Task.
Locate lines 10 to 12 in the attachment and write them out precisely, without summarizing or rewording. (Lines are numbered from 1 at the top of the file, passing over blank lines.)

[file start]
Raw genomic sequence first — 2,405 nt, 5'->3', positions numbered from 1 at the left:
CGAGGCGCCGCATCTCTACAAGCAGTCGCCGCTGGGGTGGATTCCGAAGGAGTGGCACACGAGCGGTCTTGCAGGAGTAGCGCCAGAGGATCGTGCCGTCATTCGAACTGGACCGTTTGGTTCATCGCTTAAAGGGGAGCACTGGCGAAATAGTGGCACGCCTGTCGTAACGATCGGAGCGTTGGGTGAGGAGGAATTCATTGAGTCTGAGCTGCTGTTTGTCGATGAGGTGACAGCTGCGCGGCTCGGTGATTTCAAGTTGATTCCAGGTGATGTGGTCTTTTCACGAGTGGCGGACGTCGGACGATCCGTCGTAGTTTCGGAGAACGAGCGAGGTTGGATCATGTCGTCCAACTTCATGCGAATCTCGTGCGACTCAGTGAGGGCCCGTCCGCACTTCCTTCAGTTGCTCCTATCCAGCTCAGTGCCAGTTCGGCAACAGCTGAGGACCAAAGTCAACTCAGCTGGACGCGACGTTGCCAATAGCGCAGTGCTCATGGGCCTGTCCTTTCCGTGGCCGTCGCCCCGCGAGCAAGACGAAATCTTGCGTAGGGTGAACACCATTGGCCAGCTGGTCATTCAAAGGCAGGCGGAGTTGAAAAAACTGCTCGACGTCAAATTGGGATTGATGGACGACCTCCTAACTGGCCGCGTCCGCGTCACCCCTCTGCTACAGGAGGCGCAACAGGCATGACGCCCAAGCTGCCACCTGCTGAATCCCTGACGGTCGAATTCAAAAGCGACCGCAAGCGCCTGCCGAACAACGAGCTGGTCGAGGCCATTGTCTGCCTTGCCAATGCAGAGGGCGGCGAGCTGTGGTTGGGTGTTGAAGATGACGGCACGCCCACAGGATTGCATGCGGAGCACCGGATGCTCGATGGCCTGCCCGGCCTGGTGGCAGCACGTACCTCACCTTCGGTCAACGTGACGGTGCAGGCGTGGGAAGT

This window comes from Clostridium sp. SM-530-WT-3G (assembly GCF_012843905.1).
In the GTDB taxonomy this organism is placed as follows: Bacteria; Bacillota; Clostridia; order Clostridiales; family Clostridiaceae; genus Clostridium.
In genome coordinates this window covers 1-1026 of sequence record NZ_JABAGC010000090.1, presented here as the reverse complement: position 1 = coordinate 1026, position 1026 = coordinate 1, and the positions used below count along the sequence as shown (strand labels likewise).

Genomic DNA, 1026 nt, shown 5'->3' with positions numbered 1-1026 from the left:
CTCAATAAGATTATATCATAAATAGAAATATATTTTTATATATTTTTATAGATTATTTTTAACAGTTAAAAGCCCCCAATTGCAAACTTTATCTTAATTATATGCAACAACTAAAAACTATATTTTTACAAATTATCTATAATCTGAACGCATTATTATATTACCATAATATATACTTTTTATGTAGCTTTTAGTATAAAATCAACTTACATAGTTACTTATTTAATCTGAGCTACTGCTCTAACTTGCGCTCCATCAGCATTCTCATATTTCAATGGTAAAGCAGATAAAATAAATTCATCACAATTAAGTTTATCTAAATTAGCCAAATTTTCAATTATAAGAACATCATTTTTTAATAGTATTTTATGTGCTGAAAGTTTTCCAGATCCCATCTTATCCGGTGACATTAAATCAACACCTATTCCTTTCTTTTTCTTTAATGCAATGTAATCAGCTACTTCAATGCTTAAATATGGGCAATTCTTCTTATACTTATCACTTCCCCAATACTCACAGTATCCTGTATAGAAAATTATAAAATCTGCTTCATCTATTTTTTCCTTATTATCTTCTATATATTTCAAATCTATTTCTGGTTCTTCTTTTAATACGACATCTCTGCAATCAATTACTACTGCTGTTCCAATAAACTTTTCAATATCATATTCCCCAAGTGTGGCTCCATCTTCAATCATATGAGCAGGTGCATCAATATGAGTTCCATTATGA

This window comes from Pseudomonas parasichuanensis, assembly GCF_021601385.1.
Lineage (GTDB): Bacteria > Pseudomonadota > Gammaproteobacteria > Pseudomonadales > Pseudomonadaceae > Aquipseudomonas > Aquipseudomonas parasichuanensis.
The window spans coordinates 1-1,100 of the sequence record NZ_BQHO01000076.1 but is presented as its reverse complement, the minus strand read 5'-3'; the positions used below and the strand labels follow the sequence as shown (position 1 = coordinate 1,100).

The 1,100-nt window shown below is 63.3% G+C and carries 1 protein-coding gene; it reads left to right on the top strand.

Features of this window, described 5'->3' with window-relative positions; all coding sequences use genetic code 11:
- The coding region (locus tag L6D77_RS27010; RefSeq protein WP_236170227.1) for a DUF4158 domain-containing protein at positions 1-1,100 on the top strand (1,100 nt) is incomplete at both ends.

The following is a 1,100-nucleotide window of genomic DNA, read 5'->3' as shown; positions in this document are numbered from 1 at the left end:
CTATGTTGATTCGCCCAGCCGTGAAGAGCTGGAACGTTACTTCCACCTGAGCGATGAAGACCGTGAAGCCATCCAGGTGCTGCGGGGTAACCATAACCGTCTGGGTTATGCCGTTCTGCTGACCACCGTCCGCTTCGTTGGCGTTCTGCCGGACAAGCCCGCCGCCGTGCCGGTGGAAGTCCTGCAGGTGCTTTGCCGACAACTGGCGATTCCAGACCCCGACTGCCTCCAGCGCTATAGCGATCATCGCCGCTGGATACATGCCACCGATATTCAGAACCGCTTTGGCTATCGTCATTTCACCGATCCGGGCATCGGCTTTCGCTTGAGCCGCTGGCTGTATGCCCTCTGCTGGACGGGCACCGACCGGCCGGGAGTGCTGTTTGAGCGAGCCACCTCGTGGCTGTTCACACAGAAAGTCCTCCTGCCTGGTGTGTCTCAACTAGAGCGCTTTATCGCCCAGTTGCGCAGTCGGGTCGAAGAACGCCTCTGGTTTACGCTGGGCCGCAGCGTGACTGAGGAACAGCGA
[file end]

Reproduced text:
The window spans coordinates 1-1,100 of the sequence record NZ_BQHO01000076.1 but is presented as its reverse complement, the minus strand read 5'-3'; the positions used below and the strand labels follow the sequence as shown (position 1 = coordinate 1,100).

The 1,100-nt window shown below is 63.3% G+C and carries 1 protein-coding gene; it reads left to right on the top strand.

Features of this window, described 5'->3' with window-relative positions; all coding sequences use genetic code 11: